Trails: 16 named trails
Miles of Trails: Around 17 miles total
Cost: $15 for an All Day Parking Pass
It’s a tradition in my wife’s family that we go to Newport Beach, CA for a week each summer, and it’s been that way as long as I’ve known her (going on 13 years now). After welcoming a new baby into our family just a month before the scheduled trip in 2011 we were unable to go last year, but the year before was my first trip to Newport Beach as a runner. In fact, it was only my 2nd or 3rd week of running, and I bought my first pair of “minimal” shoes while I was there (Nike Free 3.0s). During my stay on the beach, I ran the boardwalk a total of three times for a grand total of maybe 10 miles my entire vacation. Being a much stronger runner than I was then, and having discovered trail running as well, I was determined to not spend all my time running a concrete boardwalk that never turns, ascends, or descends. I was sure that there had to be some great trails in a place as beautiful as Orange County, so I set to work searching for some online and stumbled into Orange County Trail Runners, who graciously has a map on their website with great trails all over the area.
What I found was Crystal Cove State Park, and more specifically, El Moro Canyon, which is just across the PCH from the oceanside park. The two areas of the park really couldn’t be more different. The oceanside park has several miles of flat-ish trails winding through scenic oceanfront vegetation, tide pools, and beachside cliffs. Across the street there are canyons, river trails, bluffs, and ridges waiting, along with picturesque vistas as you run towards the ocean. Unlike the oceanside trails though, they come with a price: the trails can consist of some very tough climbs, with a low-point of around 50 ft above sea level and a high-point nearing 1100 ft.
Guessing (hoping?) that the trails would be much smoother than those here in Las Vegas, all I packed for the trip were my Altra Samsons, a lightweight, minimalist running shoe with a flat rubber bottom and not much in the way of padding. Luckily my guess was correct, with the trails mostly being sandy and smooth, with patches of large exposed rock that was closer to concrete than any rocks you’ll find on a trail in Las Vegas. The lone exception was around the Lower Moro Campground on Moro Ridge where what used to be a road is just a mess of decaying asphalt for about 1/4 mile.
I parked at the lower parking lot and chose a route of the following trails, in order:
- Moro Canyon
- West Cut Across
- Fence Line
- Missing Link
- Moro Ridge
The total mileage was just shy of 8.9 miles with an ascent and descent of about 1,200 ft. each. The toughest climbs were up West Cut Across, with an ascent of around 300 feet in just shy of half a mile, as well as the connecting trail to and first part of Rattlesnake, with an a total ascent of 500 feet and descent of 100 feet, in just over a mile.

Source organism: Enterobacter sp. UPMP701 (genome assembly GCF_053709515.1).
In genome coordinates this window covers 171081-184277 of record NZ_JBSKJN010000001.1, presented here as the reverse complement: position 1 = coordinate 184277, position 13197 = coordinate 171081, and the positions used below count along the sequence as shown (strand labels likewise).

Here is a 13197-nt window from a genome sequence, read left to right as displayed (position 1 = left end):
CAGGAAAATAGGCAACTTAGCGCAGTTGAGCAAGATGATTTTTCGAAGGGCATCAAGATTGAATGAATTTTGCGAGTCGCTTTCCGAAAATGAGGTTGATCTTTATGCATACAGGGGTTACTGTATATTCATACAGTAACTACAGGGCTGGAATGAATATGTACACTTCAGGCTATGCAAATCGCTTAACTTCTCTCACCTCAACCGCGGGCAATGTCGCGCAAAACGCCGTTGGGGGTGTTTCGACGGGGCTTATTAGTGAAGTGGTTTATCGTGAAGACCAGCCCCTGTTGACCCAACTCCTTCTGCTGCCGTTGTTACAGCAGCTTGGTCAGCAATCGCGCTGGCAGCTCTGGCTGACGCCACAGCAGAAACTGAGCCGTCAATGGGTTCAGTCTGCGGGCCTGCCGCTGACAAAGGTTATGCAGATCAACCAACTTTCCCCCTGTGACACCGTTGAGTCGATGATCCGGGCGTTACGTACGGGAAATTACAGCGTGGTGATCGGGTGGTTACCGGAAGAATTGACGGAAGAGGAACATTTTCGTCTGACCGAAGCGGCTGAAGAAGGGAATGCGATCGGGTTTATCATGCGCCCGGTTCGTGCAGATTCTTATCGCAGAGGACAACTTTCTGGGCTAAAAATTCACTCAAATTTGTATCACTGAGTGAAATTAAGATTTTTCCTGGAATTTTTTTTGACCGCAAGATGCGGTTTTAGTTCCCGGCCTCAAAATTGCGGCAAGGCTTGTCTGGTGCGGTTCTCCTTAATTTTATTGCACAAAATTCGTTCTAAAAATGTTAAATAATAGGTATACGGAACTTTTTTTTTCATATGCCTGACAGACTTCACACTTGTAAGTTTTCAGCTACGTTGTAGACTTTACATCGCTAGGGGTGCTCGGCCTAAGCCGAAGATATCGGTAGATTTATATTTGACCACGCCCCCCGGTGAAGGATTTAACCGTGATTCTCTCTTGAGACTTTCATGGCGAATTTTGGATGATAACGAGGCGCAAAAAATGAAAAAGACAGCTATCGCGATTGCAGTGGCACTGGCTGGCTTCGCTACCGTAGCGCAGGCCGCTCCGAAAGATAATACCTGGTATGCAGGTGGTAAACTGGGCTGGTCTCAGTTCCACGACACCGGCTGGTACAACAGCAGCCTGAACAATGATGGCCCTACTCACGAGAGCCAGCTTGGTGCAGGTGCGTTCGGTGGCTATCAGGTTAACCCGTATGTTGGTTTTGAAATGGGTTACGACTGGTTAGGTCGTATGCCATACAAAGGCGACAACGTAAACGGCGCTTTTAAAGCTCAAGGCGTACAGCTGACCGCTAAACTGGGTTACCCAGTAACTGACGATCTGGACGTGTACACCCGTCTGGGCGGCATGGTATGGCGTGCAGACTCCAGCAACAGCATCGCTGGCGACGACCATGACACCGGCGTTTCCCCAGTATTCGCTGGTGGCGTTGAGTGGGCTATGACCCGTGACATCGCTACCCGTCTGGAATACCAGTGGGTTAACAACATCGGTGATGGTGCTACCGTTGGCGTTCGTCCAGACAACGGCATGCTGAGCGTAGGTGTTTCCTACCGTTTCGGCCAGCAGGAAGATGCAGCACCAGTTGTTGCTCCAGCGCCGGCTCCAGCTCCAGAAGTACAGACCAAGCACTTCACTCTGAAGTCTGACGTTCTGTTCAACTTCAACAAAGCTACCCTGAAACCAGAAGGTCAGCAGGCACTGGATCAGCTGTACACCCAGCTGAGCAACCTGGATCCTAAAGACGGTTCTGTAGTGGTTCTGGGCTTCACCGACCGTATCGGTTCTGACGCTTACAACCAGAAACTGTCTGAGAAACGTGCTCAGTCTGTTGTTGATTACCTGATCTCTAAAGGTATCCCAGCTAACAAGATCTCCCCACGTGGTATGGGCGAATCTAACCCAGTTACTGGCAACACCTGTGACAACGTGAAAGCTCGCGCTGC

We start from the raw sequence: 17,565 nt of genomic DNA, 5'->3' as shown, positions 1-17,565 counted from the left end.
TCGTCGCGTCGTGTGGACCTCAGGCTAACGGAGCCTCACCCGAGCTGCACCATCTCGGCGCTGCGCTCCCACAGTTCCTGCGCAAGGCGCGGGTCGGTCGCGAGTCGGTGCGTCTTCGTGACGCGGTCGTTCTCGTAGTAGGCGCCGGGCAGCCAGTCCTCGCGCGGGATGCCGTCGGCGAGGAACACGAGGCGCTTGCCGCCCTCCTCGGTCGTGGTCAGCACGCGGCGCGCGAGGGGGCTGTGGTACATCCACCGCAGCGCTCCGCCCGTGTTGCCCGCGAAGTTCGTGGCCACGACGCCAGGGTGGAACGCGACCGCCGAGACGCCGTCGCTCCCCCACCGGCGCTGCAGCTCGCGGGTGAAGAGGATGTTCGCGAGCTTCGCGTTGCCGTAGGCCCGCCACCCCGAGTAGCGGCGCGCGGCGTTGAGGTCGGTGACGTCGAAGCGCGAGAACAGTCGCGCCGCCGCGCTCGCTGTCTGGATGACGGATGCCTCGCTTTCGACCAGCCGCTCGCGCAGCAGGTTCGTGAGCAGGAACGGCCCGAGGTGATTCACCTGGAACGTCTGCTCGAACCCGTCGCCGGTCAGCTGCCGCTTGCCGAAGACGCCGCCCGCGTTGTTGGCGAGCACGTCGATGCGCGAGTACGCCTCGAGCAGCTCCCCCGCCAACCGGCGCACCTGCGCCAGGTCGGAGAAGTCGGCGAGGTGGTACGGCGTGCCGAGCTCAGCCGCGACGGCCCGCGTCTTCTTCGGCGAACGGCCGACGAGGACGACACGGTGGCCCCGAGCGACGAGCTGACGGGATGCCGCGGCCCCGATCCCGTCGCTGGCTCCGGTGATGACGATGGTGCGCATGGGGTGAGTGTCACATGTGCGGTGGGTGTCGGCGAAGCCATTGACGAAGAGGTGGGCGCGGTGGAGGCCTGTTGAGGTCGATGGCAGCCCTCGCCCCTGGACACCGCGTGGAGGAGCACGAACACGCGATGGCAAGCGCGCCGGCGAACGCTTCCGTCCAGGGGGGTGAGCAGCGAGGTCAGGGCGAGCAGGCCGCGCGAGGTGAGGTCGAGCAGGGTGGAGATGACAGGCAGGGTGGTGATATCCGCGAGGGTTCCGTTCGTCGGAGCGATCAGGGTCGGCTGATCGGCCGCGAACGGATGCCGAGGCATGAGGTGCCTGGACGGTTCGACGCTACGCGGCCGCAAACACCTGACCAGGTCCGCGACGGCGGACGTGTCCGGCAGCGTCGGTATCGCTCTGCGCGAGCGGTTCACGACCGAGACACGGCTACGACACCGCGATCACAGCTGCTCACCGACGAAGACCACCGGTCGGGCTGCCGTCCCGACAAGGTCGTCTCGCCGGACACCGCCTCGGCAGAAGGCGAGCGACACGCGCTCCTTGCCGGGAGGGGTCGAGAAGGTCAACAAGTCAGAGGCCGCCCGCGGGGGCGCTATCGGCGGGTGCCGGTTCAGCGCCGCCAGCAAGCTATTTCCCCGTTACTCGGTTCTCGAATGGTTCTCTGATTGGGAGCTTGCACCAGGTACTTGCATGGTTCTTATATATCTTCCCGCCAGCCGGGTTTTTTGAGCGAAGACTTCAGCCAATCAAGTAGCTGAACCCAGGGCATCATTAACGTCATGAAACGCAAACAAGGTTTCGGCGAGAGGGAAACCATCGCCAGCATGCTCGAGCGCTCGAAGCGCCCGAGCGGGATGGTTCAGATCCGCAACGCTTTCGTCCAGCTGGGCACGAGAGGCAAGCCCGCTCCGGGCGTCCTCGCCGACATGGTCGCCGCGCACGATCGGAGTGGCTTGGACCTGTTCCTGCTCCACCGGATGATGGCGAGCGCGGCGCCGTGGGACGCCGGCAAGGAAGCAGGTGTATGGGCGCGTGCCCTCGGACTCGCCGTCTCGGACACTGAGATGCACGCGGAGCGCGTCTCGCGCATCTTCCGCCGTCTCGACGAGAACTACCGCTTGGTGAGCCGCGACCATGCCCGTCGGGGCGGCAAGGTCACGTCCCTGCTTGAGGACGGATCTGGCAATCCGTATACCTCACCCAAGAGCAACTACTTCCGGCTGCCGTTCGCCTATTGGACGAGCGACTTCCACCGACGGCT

Other than the two climbs (which were challenging but fun) the trails were fairly easy and an absolute breeze. I may have actually squealed at times because I was having so much fun. I definitely had a trailgasm. Rattlesnake is easily one of the most fun trails I’ve ever ran, with lots of turns and elevation changes, gorgeous views, and vegetation on both sides of the trail over my head at times, making it almost like running through a tunnel.
Moro Canyon trail is a wider trail that looks like it may have been an access road at one point (or possibly still is) and runs along Moro River, which is apparently next to the trail but completely covered in bushes during the entire mile I was one it. The vegetation alongside the trail was a lot of large trees and bushes and surprisingly pretty dry. Up West Cut Across was very similar, with the large trees and bushes giving way to mostly dry grasses and bushes. Once on the connecting trail to Rattlesnake, all the way through Moro Ridge trail, the vegetation was lush and very colorful. There was a lot of wildlife the entire run, with several very large birds gliding over the canyon the first time I ran it, and a swarm of hundreds of bees flying over my head at one point. My run finished up with a run down B.F.I., which if I understand the acronym correctly, it’s better to run down the trail, than vice versa. There are parts that are really, really steep, but I happen to love going kamikaze-mode down steep inclines and just turned up the speed. Your experiences may vary though.
Overall, I enjoyed the trails immensely and they are in the list of my favorite trails of all time. I hope to get back down to El Moro Canyon sometime before next summer’s vacation, and I eventually want to run the Whoo’s in El Moro 50K. If you’re in the Orange County area of Southern California and enjoy running you could do much, much worse than a run through the canyon. Oh, and make sure you stop at Ruby’s Shake Shack just north of Crystal Cove State Park along the PCH on your way out.